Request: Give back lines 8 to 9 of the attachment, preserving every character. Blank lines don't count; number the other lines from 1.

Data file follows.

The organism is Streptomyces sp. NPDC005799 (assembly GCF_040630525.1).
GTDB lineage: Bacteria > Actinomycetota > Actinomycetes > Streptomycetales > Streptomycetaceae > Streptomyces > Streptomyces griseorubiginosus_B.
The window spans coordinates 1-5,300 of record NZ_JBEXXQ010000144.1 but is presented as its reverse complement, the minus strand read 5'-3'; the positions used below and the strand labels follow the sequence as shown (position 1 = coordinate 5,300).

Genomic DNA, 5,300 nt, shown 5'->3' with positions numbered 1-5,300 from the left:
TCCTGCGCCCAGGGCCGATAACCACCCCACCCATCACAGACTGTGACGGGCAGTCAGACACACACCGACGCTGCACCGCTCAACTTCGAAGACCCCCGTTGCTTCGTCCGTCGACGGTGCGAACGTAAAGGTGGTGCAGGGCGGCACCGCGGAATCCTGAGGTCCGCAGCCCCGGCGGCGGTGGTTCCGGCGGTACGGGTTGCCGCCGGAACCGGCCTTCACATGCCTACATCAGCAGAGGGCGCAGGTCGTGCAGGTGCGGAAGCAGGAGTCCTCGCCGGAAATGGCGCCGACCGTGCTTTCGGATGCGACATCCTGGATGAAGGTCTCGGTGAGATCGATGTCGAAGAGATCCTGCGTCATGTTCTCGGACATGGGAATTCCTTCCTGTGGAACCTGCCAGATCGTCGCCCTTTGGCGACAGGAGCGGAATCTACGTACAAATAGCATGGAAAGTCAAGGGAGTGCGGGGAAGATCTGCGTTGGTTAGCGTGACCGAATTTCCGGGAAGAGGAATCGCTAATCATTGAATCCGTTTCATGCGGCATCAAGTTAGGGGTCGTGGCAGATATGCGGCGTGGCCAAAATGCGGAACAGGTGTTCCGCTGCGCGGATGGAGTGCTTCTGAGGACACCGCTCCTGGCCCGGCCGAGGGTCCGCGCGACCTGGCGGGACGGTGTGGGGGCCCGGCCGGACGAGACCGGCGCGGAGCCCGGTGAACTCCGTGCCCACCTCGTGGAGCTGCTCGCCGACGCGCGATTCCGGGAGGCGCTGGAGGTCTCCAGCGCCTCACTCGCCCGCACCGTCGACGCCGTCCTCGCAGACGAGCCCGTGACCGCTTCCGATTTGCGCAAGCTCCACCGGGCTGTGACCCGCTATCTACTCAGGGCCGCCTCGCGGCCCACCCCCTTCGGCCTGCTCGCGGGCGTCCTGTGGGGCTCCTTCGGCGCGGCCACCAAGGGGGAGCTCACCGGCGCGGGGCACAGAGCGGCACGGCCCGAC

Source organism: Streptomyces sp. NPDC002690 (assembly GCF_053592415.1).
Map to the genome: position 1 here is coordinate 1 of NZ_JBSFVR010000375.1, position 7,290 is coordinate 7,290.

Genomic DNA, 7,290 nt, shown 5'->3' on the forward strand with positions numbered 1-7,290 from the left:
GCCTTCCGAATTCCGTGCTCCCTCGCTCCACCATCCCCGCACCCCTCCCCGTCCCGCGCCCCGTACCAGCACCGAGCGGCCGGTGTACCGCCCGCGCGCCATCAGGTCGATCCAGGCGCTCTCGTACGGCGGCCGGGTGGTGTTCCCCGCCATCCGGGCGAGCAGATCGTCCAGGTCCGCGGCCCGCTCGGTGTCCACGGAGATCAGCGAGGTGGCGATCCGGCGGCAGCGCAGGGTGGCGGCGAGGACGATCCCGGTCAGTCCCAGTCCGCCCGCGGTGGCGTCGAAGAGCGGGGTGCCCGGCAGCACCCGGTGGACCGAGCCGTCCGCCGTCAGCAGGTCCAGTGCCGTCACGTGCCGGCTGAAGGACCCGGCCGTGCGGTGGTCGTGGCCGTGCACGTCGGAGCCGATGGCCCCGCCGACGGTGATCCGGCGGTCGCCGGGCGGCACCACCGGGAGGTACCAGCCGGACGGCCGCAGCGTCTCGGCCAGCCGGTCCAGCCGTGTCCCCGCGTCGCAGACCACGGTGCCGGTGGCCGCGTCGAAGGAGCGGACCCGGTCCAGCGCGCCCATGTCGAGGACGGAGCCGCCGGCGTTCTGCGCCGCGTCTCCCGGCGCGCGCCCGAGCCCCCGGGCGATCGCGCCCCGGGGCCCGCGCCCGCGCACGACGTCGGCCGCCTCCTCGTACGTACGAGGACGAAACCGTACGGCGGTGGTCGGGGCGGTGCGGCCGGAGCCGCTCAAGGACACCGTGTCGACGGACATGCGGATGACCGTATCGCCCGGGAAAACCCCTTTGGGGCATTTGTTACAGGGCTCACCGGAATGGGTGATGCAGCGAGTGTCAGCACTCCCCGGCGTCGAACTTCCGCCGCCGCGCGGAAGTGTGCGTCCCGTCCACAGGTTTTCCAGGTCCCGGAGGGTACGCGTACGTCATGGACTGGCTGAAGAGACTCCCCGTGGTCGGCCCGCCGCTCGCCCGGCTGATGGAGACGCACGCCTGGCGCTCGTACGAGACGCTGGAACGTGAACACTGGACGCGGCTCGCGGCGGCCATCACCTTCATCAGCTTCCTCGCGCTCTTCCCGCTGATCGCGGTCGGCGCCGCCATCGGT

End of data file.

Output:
Genomic DNA, 7,290 nt, shown 5'->3' on the forward strand with positions numbered 1-7,290 from the left:
GCCTTCCGAATTCCGTGCTCCCTCGCTCCACCATCCCCGCACCCCTCCCCGTCCCGCGCCCCGTACCAGCACCGAGCGGCCGGTGTACCGCCCGCGCGCCATCAGGTCGATCCAGGCGCTCTCGTACGGCGGCCGGGTGGTGTTCCCCGCCATCCGGGCGAGCAGATCGTCCAGGTCCGCGGCCCGCTCGGTGTCCACGGAGATCAGCGAGGTGGCGATCCGGCGGCAGCGCAGGGTGGCGGCGAGGACGATCCCGGTCAGTCCCAGTCCGCCCGCGGTGGCGTCGAAGAGCGGGGTGCCCGGCAGCACCCGGTGGACCGAGCCGTCCGCCGTCAGCAGGTCCAGTGCCGTCACGTGCCGGCTGAAGGACCCGGCCGTGCGGTGGTCGTGGCCGTGCACGTCGGAGCCGATGGCCCCGCCGACGGTGATCCGGCGGTCGCCGGGCGGCACCACCGGGAGGTACCAGCCGGACGGCCGCAGCGTCTCGGCCAGCCGGTCCAGCCGTGTCCCCGCGTCGCAGACCACGGTGCCGGTGGCCGCGTCGAAGGAGCGGACCCGGTCCAGCGCGCCCATGTCGAGGACGGAGCCGCCGGCGTTCTGCGCCGCGTCTCCCGGCGCGCGCCCGAGCCCCCGGGCGATCGCGCCCCGGGGCCCGCGCCCGCGCACGACGTCGGCCGCCTCCTCGTACGTACGAGGACGAAACCGTACGGCGGTGGTCGGGGCGGTGCGGCCGGAGCCGCTCAAGGACACCGTGTCGACGGACATGCGGATGACCGTATCGCCCGGGAAAACCCCTTTGGGGCATTTGTTACAGGGCTCACCGGAATGGGTGATGCAGCGAGTGTCAGCACTCCCCGGCGTCGAACTTCCGCCGCCGCGCGGAAGTGTGCGTCCCGTCCACAGGTTTTCCAGGTCCCGGAGGGTACGCGTACGTCATGGACTGGCTGAAGAGACTCCCCGTGGTCGGCCCGCCGCTCGCCCGGCTGATGGAGACGCACGCCTGGCGCTCGTACGAGACGCTGGAACGTGAACACTGGACGCGGCTCGCGGCGGCCATCACCTTCATCAGCTTCCTCGCGCTCTTCCCGCTGATCGCGGTCGGCGCCGCCATCGGT